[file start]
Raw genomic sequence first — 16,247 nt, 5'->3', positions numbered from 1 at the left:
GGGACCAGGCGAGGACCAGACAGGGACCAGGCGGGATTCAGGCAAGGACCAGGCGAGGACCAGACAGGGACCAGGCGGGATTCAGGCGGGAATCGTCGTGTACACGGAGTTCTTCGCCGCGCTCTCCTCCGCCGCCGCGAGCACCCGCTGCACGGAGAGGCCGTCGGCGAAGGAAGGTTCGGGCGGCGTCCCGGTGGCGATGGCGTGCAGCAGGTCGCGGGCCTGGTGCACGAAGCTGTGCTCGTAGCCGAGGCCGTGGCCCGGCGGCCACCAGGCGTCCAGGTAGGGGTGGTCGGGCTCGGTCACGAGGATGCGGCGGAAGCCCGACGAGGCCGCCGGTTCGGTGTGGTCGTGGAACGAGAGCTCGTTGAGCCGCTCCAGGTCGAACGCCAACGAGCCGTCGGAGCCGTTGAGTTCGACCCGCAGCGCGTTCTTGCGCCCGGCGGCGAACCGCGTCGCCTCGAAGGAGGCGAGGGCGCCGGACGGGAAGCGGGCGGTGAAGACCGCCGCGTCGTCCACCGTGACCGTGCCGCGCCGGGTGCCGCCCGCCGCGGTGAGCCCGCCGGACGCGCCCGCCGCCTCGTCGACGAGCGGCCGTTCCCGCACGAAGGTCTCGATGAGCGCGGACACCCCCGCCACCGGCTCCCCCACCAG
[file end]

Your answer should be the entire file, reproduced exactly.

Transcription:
Raw genomic sequence first — 16,247 nt, 5'->3', positions numbered from 1 at the left:
GGGACCAGGCGAGGACCAGACAGGGACCAGGCGGGATTCAGGCAAGGACCAGGCGAGGACCAGACAGGGACCAGGCGGGATTCAGGCGGGAATCGTCGTGTACACGGAGTTCTTCGCCGCGCTCTCCTCCGCCGCCGCGAGCACCCGCTGCACGGAGAGGCCGTCGGCGAAGGAAGGTTCGGGCGGCGTCCCGGTGGCGATGGCGTGCAGCAGGTCGCGGGCCTGGTGCACGAAGCTGTGCTCGTAGCCGAGGCCGTGGCCCGGCGGCCACCAGGCGTCCAGGTAGGGGTGGTCGGGCTCGGTCACGAGGATGCGGCGGAAGCCCGACGAGGCCGCCGGTTCGGTGTGGTCGTGGAACGAGAGCTCGTTGAGCCGCTCCAGGTCGAACGCCAACGAGCCGTCGGAGCCGTTGAGTTCGACCCGCAGCGCGTTCTTGCGCCCGGCGGCGAACCGCGTCGCCTCGAAGGAGGCGAGGGCGCCGGACGGGAAGCGGGCGGTGAAGACCGCCGCGTCGTCCACCGTGACCGTGCCGCGCCGGGTGCCGCCCGCCGCGGTGAGCCCGCCGGACGCGCCCGCCGCCTCGTCGACGAGCGGCCGTTCCCGCACGAAGGTCTCGATGAGCGCGGACACCCCCGCCACCGGCTCCCCCACCAG